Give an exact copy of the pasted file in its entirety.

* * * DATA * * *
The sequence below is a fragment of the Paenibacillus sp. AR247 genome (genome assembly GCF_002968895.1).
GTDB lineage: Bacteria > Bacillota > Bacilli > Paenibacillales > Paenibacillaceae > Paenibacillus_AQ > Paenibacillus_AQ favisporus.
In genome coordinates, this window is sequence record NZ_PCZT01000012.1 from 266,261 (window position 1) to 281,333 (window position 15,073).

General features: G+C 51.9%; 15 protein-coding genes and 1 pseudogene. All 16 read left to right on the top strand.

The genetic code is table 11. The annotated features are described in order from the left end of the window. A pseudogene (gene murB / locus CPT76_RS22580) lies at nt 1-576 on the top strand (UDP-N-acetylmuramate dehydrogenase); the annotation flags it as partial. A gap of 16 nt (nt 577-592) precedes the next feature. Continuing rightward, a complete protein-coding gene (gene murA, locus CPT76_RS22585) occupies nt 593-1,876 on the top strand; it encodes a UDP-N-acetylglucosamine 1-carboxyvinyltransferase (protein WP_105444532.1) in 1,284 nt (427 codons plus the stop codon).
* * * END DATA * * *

The sequence below is a fragment of the Paenibacillus sp. AR247 genome (genome assembly GCF_002968895.1).
GTDB lineage: Bacteria > Bacillota > Bacilli > Paenibacillales > Paenibacillaceae > Paenibacillus_AQ > Paenibacillus_AQ favisporus.
In genome coordinates, this window is sequence record NZ_PCZT01000012.1 from 266,261 (window position 1) to 281,333 (window position 15,073).

General features: G+C 51.9%; 15 protein-coding genes and 1 pseudogene. All 16 read left to right on the top strand.

The genetic code is table 11. The annotated features are described in order from the left end of the window. A pseudogene (gene murB / locus CPT76_RS22580) lies at nt 1-576 on the top strand (UDP-N-acetylmuramate dehydrogenase); the annotation flags it as partial. A gap of 16 nt (nt 577-592) precedes the next feature. Continuing rightward, a complete protein-coding gene (gene murA, locus CPT76_RS22585) occupies nt 593-1,876 on the top strand; it encodes a UDP-N-acetylglucosamine 1-carboxyvinyltransferase (protein WP_105444532.1) in 1,284 nt (427 codons plus the stop codon).